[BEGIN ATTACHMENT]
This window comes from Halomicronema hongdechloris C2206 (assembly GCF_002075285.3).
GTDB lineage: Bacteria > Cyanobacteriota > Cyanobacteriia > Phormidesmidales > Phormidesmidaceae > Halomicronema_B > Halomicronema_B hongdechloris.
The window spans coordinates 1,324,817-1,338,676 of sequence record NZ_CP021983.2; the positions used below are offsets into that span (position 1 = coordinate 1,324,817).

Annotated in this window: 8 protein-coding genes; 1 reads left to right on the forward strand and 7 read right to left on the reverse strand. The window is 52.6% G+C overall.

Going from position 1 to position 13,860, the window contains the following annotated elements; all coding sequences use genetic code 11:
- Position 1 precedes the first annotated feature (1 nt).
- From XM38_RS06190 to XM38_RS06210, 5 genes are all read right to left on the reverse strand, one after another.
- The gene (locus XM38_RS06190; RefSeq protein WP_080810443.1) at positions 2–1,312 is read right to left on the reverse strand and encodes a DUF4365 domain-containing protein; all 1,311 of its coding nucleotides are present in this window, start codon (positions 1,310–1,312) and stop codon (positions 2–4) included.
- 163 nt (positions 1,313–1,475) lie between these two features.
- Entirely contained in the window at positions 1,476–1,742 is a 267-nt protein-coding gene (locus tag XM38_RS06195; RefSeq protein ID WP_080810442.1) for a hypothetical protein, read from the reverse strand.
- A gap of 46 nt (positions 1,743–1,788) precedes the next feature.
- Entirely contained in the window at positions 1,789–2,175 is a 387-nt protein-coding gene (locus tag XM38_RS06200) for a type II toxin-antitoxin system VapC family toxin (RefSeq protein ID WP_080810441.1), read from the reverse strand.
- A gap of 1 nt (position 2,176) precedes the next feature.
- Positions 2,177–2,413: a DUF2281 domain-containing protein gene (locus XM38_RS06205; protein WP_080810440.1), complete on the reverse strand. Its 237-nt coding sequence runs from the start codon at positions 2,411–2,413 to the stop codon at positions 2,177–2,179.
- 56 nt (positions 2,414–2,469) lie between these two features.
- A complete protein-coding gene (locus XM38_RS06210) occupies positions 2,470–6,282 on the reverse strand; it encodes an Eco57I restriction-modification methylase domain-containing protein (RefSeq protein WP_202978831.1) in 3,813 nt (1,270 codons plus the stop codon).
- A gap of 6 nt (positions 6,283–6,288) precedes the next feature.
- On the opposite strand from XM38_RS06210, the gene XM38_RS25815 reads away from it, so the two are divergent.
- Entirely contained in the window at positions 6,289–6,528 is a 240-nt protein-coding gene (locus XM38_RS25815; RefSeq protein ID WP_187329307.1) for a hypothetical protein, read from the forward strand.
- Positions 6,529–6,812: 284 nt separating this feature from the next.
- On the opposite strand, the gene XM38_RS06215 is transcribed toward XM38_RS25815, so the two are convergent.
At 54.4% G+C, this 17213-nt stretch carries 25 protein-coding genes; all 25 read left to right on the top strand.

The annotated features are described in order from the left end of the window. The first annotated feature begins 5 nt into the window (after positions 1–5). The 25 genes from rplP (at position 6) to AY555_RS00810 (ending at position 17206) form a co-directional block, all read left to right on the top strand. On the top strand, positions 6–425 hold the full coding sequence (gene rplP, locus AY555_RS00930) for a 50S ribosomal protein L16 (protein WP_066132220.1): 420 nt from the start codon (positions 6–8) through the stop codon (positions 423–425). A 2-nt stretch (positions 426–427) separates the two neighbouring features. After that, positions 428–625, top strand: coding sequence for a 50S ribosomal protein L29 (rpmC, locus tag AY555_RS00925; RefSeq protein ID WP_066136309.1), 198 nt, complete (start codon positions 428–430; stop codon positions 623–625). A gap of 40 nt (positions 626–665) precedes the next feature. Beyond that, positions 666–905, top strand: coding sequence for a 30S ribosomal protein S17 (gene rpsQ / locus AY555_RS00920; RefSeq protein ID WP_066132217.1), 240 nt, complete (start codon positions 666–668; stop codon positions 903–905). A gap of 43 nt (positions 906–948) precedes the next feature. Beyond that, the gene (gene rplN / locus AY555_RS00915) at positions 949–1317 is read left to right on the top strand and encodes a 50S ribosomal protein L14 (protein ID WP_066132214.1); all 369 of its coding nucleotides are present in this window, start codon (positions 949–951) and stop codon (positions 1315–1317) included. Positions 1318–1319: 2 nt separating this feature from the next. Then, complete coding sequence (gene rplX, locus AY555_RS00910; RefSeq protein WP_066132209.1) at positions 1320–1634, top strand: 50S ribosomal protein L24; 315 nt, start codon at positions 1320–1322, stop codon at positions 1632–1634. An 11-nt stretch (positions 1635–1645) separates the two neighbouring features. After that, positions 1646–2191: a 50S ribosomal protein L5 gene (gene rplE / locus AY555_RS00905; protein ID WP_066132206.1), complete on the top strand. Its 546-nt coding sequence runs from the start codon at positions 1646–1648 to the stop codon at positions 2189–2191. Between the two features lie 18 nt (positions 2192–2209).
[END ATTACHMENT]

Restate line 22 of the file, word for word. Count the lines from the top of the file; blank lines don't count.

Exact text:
At 54.4% G+C, this 17213-nt stretch carries 25 protein-coding genes; all 25 read left to right on the top strand.